Biden-Merkel meeting: The devil is in the detail

Liik added that if Berlin and Washington come up with an overall transatlantic policy on energy trade with Russia - taking into account the political, energy security aspects and the green agenda – then Eastern Europeans may lift their objections to the project. [EPA/ANDREAS GEBERT]

On Thursday (15 July), German Chancellor Angela Merkel will visit US President Joe Biden in the White House in what will be her last trip to Washington after nearly 16 years in power. The general objective is to reset transatlantic ties. But the details over the West’s strategy toward China and the future of Nord Stream 2 pipeline will determine the sustainability of the touted fresh start.

EURACTIV Germany contacted politicians and analysts who highlighted their expectations from this visit.

Nord Steam 2: a done deal?

Nord Stream 2 is likely to top the agenda, with Biden likely to raise concern over the controversial gas pipeline, which is expected to be completed before the end of the year, if not sooner, analysts said.

In May, Washington waived its sanctions on the Nord Stream 2 AG, which gives both sides three more months to reach an agreement on the matter. Washington and Berlin have been negotiating for weeks how to solve the disagreement, but a timeline for resolving the issue is still unclear.

From Merkel’s perspective, the pipeline is a means of keeping the door open to Moscow and securing energy supply while Biden, like Trump before him, believes the projects will make Germany and Europe dependent on Russian gas, while weakening gas transit country Ukraine.

According to Kadri Liik, senior policy fellow at the European Council of Foreign Relations (ECFR), Berlin doesn’t want Nord Stream 2 to result in any bad blood between the two. “It seems to me that Merkel intends to seal the issue before she leaves office to smooth the relationships and have some sort of agreement,” she said.

Liik added that if Berlin and Washington come up with an overall transatlantic policy on energy trade with Russia – taking into account the political, energy security aspects and the green agenda – then Eastern Europeans may lift their objections to the project.

She wondered though whether such a comprehensive strategy is really possible until Merkel leaves office or it might take longer.

Considering that Nord Stream 2 was initiated before Europe’s third energy package, the expert projected that it would be quite hard to cancel it, despite the fact that no one in the German political establishment stands completely by the project.

“It looks like it will be functioning by the time the government changes in Berlin, but even if it weren’t, it would be hard to walk back on it,” Liik said.

She added that the Greens might not subscribe to it, but it would be hard for them to change anything major on this. “Most likely that question will not even stand as Nord Stream will be a done deal by that time.”

Green MEP Michael Bloss told EURACTIV that protecting climate with a natural gas pipeline from Russia “will never make sense […] We should put a swift end to this madness,” he said.

From a European perspective, Bloss said neither Poland nor France understand what the current German government is doing and projected that “we will pay dearly for a compromise with the US.”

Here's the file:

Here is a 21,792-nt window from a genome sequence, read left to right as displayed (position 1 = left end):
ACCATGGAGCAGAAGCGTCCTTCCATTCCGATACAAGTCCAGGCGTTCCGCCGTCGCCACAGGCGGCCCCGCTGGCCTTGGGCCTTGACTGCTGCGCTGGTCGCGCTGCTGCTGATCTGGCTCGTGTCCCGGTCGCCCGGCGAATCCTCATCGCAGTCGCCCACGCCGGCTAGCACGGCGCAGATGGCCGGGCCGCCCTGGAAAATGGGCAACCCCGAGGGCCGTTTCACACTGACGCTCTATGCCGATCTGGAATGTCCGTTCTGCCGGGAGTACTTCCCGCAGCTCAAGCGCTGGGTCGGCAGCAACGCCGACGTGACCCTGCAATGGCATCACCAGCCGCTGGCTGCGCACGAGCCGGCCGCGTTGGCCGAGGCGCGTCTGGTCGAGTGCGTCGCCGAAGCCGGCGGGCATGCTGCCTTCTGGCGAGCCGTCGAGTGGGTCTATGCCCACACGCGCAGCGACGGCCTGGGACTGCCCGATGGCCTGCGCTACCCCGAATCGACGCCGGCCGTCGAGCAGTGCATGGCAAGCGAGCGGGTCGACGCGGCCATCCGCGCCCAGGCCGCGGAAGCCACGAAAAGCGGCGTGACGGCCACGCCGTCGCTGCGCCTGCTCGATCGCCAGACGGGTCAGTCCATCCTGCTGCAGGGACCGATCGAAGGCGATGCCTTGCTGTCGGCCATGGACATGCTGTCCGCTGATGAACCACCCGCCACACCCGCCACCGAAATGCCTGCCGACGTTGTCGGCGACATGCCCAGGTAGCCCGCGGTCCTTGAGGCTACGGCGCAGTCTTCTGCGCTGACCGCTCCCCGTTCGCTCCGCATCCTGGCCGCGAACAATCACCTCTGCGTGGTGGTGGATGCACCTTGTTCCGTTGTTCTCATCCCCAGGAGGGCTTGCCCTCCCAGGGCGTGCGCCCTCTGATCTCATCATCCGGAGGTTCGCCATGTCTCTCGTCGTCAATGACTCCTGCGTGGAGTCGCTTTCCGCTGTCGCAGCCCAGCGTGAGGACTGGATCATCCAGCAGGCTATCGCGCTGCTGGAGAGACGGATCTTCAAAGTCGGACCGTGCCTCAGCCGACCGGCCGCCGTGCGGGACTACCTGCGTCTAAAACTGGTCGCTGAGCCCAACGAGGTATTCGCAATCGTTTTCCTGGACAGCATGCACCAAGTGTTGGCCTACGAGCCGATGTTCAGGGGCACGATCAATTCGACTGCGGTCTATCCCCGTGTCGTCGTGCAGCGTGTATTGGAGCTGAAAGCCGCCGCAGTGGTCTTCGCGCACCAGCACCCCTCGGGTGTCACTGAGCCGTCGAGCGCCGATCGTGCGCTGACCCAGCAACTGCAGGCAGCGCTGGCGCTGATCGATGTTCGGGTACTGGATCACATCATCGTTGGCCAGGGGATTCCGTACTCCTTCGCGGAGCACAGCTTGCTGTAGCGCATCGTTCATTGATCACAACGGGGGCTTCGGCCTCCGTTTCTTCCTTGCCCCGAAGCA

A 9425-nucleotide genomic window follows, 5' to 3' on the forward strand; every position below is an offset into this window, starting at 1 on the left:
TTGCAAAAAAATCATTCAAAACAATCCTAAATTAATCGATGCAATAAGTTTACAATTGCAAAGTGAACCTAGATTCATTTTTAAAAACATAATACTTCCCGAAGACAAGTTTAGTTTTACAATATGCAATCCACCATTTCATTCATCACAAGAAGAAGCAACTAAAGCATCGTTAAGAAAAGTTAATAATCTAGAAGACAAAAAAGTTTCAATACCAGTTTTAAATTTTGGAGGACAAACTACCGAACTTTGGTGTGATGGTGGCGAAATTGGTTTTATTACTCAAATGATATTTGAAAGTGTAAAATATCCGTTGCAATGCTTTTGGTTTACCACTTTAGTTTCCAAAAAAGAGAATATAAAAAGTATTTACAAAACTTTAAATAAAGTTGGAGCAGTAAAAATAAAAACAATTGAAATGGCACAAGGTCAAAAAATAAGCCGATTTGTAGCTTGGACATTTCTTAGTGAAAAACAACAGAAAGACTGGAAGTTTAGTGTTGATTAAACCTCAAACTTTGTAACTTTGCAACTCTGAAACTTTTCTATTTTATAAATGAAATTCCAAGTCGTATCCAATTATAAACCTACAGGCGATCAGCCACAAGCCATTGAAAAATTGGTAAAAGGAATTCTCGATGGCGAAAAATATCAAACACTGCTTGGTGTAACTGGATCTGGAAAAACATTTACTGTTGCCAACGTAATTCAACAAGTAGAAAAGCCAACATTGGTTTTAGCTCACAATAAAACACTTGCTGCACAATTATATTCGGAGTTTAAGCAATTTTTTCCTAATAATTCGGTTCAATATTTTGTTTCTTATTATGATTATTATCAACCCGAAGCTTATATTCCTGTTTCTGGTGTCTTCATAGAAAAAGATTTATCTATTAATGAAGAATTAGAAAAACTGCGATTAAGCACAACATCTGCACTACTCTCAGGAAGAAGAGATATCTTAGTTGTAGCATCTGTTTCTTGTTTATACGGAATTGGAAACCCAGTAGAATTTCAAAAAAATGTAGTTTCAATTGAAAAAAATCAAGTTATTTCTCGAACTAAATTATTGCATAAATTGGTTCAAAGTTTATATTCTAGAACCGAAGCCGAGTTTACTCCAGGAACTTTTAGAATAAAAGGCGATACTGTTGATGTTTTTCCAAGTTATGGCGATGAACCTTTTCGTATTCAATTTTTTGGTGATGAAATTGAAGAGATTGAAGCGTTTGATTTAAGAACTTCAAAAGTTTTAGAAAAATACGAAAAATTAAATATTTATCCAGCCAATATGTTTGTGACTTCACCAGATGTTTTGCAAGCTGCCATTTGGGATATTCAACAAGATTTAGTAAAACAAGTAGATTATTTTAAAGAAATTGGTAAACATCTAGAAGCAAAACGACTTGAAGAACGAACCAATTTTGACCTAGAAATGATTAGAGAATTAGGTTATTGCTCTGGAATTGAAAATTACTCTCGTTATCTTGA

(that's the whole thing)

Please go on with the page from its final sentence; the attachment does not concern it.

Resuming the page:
Nils Schmid, foreign affairs spokesperson for the SPD parliamentary group, said Biden should clarify both Nord Stream 2 and China issues primarily with the future federal government, but noted that there are no insurmountable differences.

“We stand by our promise that Ukraine may not be cut off from the passage of Russian gas and the associated revenues in the future, and we will demand this from Russia,” he told EURACTIV.

Before Merkel’s trip to Washington, it was also unclear whether Nord Stream 2 could be equipped with a “kill switch,” an emergency shutdown device in the event that Russia drains the Ukrainian pipeline.

CDU chancellor candidate Armin Laschet and his SPD competitor Olaf Scholz recently gave the impression that it was possible to stop it at any time, even when the pipeline is ready.

Preventing China’s hegemony 

On China, Merkel personally pushed for the EU-China investment deal (CAI) struck late last year a few days before Biden’s inauguration.

She was criticised for not facing up to Beijing on human rights violations in Hong Kong and against a Muslim minority in Xinjiang, which the US has already labelled a genocide.

Merkel’s visit also has a geopolitical element, as Biden beside her has so far received in Washington only the two leaders of Japan and South Korea.

Jürgen Hardt, foreign affairs spokesman for the CDU/CSU parliamentary group, said close coordination between North America, the EU and important partners in the Indo-Pacific region, such as Japan or Australia, is the key to resilience to Chinese hegemony.

He also expressed his hope that Merkel will personally make a clear commitment to Germany’s NATO obligations for the next legislative period on behalf of the CDU/CSU, including a promise of higher defence spending.

“It should also signal that only a joint transatlantic strategy can be successful vis-à-vis China and Russia,” he told EURACTIV.

SPD’s Schmid said when it comes to China, the differences are much smaller than under the Trump administration.

“The main priority now is to remind China of its international obligations on the protection of intellectual property, respect for human rights and on Hong Kong,” he said, adding that from the US side, a relaxation of the restrictive entry regulations would be desirable.

(Alexandra Brzozowski, Oliver Noyan, | Sarantis Michalopoulos,

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